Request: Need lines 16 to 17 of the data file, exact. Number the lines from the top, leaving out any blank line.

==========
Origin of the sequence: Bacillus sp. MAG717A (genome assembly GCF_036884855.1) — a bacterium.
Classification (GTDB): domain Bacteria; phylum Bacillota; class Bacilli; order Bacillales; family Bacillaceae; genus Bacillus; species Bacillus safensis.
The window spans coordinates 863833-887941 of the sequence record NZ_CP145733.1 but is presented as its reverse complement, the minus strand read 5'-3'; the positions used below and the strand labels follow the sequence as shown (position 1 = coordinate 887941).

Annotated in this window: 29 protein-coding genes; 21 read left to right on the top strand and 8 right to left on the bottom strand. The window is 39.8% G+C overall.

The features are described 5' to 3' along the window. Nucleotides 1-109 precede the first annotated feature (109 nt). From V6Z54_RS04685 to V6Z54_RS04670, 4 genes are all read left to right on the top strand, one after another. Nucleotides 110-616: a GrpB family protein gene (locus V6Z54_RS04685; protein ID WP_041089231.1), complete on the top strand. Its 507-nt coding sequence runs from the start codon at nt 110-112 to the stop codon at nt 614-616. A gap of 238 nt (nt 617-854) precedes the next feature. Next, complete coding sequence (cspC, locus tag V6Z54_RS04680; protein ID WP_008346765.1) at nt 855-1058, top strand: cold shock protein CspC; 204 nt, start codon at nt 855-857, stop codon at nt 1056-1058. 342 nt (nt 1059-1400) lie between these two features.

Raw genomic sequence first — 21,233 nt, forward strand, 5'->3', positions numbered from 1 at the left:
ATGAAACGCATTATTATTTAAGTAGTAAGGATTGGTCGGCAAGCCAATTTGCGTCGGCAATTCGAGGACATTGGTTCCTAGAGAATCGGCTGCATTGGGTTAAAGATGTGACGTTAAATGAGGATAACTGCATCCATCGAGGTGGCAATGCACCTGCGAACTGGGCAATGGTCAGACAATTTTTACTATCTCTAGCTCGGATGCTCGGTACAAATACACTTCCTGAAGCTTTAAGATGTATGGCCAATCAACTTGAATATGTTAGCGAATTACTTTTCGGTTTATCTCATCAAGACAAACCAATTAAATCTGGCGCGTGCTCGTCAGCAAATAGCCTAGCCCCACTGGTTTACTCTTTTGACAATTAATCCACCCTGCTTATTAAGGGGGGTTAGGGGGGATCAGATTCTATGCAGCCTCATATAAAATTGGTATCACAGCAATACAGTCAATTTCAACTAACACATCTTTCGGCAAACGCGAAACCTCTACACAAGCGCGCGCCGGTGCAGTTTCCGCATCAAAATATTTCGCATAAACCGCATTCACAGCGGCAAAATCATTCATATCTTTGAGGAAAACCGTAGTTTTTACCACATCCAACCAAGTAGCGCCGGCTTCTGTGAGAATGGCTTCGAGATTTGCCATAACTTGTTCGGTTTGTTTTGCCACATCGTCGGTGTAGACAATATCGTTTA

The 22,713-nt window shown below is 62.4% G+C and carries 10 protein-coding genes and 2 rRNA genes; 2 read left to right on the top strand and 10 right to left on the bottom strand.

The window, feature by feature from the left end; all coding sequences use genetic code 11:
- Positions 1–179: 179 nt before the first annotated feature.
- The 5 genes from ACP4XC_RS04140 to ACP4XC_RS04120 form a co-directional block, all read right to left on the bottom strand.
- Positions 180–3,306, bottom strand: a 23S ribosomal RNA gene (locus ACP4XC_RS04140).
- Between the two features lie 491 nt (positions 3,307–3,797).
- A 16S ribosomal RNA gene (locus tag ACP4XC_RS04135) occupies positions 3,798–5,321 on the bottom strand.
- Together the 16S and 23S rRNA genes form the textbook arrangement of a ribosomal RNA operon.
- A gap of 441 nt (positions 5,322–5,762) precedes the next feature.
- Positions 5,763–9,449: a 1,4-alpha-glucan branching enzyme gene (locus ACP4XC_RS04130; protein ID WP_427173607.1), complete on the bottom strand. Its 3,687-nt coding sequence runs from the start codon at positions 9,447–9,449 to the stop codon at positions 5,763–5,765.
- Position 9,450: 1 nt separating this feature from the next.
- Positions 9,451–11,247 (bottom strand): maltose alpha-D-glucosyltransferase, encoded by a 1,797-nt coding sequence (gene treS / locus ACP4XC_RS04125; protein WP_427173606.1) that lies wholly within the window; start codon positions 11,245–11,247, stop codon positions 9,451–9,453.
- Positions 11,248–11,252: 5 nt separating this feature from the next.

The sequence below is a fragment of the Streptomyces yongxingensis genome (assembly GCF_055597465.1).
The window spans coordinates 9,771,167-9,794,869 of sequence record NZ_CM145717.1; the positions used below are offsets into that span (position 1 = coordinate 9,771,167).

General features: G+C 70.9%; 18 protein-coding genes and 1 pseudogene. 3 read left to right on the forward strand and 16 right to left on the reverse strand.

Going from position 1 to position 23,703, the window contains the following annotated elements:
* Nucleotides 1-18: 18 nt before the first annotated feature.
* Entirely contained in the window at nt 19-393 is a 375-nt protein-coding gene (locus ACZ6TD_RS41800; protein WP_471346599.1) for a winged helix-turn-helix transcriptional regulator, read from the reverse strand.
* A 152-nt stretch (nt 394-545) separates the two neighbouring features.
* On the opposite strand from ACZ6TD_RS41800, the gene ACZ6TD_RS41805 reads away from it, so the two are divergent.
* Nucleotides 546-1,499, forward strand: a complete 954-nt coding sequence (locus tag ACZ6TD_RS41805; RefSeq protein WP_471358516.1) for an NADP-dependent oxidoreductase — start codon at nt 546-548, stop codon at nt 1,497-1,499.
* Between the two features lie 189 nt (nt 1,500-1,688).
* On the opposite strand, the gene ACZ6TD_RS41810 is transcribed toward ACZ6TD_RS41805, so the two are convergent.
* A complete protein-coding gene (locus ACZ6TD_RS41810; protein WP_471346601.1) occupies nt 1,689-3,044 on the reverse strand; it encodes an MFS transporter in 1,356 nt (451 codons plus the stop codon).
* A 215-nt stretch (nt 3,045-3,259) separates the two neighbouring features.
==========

- A gap of 441 nt (positions 5,322–5,762) precedes the next feature.
- Positions 5,763–9,449: a 1,4-alpha-glucan branching enzyme gene (locus ACP4XC_RS04130; protein ID WP_427173607.1), complete on the bottom strand. Its 3,687-nt coding sequence runs from the start codon at positions 9,447–9,449 to the stop codon at positions 5,763–5,765.